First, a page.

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The Witches Bottle

If you practice any form of magic or spellcasting, you must defend yourself

It can be difficult to identify our enemies, but the reality is that most people have at least a few. That coworker who dislikes you or that neighbor who casts ill glances in your direction. When you are a magical worker, you may face a totally different set of possible problems. Even if you do not cast hexes or spells, it is easy to catch the evil eye and experience a shift in fortune.

There is a simple approach to avoid any potential annoyance and stop attackers in their tracks. And all that is needed is to create a potent Witch's Bottle. Protection against witchcraft and conjuring, witch bottles are counter-magical items. Yes, they were used to shield the average person from a witch's spells. A witch could also employ a bottle as a means of protection against other witches.

Like any sympathetic magic, the aim is to place something personal to the bewitched or witch in a bottle, followed by bent pins and other unpleasant materials that will poison and bring severe suffering to the witch or the individual attacking you.

During the late 16th and 17th centuries, witch bottles were regularly buried to guard off spells. The purpose of the witch bottle was to return the spell to the witch or individual who wished you harm. Historically, these bottles were made of stoneware, but nowadays glass jars work just as well.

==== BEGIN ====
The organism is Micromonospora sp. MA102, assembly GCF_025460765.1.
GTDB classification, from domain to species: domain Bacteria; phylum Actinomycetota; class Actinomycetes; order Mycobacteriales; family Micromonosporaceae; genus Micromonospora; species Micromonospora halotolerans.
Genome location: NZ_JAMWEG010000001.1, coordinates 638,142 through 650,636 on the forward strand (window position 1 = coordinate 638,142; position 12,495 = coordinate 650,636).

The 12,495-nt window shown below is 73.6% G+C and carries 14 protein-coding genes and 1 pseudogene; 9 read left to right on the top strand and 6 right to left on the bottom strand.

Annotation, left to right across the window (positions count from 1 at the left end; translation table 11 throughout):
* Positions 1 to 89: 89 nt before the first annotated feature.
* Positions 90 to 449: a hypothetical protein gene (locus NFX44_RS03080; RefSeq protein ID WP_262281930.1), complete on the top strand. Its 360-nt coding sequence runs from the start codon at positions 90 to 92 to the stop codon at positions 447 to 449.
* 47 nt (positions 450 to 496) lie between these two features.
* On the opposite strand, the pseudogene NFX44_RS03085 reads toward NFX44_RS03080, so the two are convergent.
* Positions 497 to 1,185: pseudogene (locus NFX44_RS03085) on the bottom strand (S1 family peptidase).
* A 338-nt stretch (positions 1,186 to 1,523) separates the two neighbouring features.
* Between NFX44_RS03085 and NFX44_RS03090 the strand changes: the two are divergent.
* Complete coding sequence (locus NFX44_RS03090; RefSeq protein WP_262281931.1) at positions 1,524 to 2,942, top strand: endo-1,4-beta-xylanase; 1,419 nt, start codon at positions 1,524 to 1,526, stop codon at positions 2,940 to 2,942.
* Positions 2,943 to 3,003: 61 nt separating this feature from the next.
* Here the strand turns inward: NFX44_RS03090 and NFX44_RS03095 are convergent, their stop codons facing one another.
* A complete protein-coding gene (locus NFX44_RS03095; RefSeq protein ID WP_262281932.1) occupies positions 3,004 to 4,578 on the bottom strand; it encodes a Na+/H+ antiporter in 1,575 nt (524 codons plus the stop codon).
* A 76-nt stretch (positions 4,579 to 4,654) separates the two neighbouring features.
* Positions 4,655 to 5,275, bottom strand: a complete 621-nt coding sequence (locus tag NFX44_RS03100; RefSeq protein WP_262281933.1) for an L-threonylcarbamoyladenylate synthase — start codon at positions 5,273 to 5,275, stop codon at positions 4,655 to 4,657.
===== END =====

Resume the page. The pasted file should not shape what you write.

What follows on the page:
Typical contents of a witch's bottle include urine, bent nails, and pins, fingernail cuttings, hair, sulfur, or brimstone.

So if you're a witch, you may desire to program your Witch-bottle to recharge itself through the energy it 'captures' for as long as the bottle remains intact, whether it years or millennia. Even if you are a newbie, you need only consider your goal for this bottle at the moment of its creation and express that you want it to convert all energy, both positive and negative, into neutral energy.

There are numerous variations of the witch's bottle in books and online. 


  • Tiny glass jar with a threaded cover
  • A variety of pointed items (Broken glass and pottery shards, razor blades, rusty nails and screws, pins and needles, and wood splinters are all good choices.)
  • Personal taglocks (A hair clipping or fingernail clipping will suffice)
  • Your urine
  • Toxic plants, chemicals, rust, and brimstone kill insects (if you can)
  • Duct tape, electrical tape, or molten wax are acceptable substitutes.
  • Optional exclusively for women: a tissue with a few drops of menstrual blood
  • Optional for men only: a tissue with a few drops of their own sperm


  1. Fill the jar at least halfway with sharp items, lay the taglocks on top, and, if desired, add blood or sperm.
  2. Completely fill the jar with urine, then secure the lid tightly.
  3. Use tape or wax to properly seal the lid.

Tradition dictates that the container should be buried at least one foot deep on your land and as close to the front entrance as possible so that it remains intact. However, if you live in an apartment, the conventional may not be at all practical. You will need to be resourceful.

You can either dig up your old witch's bottle and bring it to your new home, or you can create a new one and bury it on the grounds of your new residence.


If you want to bury it on your property, however, keep in mind that you will need to prepare a replacement if you sell your home or move.


References: K, Faerie. "Haunted Bottles." The Boiling Pot. The Cauldron, published in 2016 Web.